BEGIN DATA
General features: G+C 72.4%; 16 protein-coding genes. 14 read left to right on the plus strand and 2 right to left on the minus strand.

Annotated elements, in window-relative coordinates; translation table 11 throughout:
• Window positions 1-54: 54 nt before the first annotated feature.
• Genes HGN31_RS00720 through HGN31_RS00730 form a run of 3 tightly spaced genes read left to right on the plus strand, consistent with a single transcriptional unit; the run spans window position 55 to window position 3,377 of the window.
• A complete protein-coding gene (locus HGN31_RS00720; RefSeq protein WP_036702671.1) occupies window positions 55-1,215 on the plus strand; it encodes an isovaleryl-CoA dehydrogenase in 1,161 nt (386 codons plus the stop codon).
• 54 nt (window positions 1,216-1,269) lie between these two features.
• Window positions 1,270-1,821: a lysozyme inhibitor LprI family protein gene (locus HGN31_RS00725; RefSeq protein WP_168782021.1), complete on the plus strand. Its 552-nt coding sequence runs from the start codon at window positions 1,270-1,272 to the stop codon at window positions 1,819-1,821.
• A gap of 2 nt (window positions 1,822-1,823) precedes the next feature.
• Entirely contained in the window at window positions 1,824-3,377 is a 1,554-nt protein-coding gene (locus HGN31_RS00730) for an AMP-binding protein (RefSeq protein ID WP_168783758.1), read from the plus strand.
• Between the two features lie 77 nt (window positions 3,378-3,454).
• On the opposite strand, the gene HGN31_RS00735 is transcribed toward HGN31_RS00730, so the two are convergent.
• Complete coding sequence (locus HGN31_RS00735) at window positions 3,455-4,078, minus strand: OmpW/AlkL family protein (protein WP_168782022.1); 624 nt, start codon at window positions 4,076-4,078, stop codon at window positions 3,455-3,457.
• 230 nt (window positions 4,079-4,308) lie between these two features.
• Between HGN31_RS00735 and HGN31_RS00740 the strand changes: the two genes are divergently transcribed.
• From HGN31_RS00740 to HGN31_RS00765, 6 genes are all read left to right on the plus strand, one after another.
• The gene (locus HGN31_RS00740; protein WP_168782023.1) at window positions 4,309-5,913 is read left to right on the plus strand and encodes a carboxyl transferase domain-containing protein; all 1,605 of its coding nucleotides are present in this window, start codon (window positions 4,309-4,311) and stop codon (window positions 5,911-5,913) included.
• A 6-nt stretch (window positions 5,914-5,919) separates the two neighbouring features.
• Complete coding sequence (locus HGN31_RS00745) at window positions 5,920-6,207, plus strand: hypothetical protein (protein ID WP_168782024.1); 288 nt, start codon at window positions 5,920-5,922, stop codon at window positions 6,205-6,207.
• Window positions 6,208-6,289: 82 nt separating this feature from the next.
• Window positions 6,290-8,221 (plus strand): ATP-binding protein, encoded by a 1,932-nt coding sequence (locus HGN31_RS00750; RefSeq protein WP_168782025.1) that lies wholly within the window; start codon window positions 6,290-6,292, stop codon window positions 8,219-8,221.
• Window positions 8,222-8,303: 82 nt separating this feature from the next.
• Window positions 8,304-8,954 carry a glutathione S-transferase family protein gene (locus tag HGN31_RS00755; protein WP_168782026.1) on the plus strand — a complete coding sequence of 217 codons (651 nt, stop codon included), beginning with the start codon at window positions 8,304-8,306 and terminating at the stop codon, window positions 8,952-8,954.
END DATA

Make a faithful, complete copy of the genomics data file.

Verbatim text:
General features: G+C 72.4%; 16 protein-coding genes. 14 read left to right on the plus strand and 2 right to left on the minus strand.

Annotated elements, in window-relative coordinates; translation table 11 throughout:
• Window positions 1-54: 54 nt before the first annotated feature.
• Genes HGN31_RS00720 through HGN31_RS00730 form a run of 3 tightly spaced genes read left to right on the plus strand, consistent with a single transcriptional unit; the run spans window position 55 to window position 3,377 of the window.
• A complete protein-coding gene (locus HGN31_RS00720; RefSeq protein WP_036702671.1) occupies window positions 55-1,215 on the plus strand; it encodes an isovaleryl-CoA dehydrogenase in 1,161 nt (386 codons plus the stop codon).
• 54 nt (window positions 1,216-1,269) lie between these two features.
• Window positions 1,270-1,821: a lysozyme inhibitor LprI family protein gene (locus HGN31_RS00725; RefSeq protein WP_168782021.1), complete on the plus strand. Its 552-nt coding sequence runs from the start codon at window positions 1,270-1,272 to the stop codon at window positions 1,819-1,821.
• A gap of 2 nt (window positions 1,822-1,823) precedes the next feature.
• Entirely contained in the window at window positions 1,824-3,377 is a 1,554-nt protein-coding gene (locus HGN31_RS00730) for an AMP-binding protein (RefSeq protein ID WP_168783758.1), read from the plus strand.
• Between the two features lie 77 nt (window positions 3,378-3,454).
• On the opposite strand, the gene HGN31_RS00735 is transcribed toward HGN31_RS00730, so the two are convergent.
• Complete coding sequence (locus HGN31_RS00735) at window positions 3,455-4,078, minus strand: OmpW/AlkL family protein (protein WP_168782022.1); 624 nt, start codon at window positions 4,076-4,078, stop codon at window positions 3,455-3,457.
• 230 nt (window positions 4,079-4,308) lie between these two features.
• Between HGN31_RS00735 and HGN31_RS00740 the strand changes: the two genes are divergently transcribed.
• From HGN31_RS00740 to HGN31_RS00765, 6 genes are all read left to right on the plus strand, one after another.
• The gene (locus HGN31_RS00740; protein WP_168782023.1) at window positions 4,309-5,913 is read left to right on the plus strand and encodes a carboxyl transferase domain-containing protein; all 1,605 of its coding nucleotides are present in this window, start codon (window positions 4,309-4,311) and stop codon (window positions 5,911-5,913) included.
• A 6-nt stretch (window positions 5,914-5,919) separates the two neighbouring features.
• Complete coding sequence (locus HGN31_RS00745) at window positions 5,920-6,207, plus strand: hypothetical protein (protein ID WP_168782024.1); 288 nt, start codon at window positions 5,920-5,922, stop codon at window positions 6,205-6,207.
• Window positions 6,208-6,289: 82 nt separating this feature from the next.
• Window positions 6,290-8,221 (plus strand): ATP-binding protein, encoded by a 1,932-nt coding sequence (locus HGN31_RS00750; RefSeq protein WP_168782025.1) that lies wholly within the window; start codon window positions 6,290-6,292, stop codon window positions 8,219-8,221.
• Window positions 8,222-8,303: 82 nt separating this feature from the next.
• Window positions 8,304-8,954 carry a glutathione S-transferase family protein gene (locus tag HGN31_RS00755; protein WP_168782026.1) on the plus strand — a complete coding sequence of 217 codons (651 nt, stop codon included), beginning with the start codon at window positions 8,304-8,306 and terminating at the stop codon, window positions 8,952-8,954.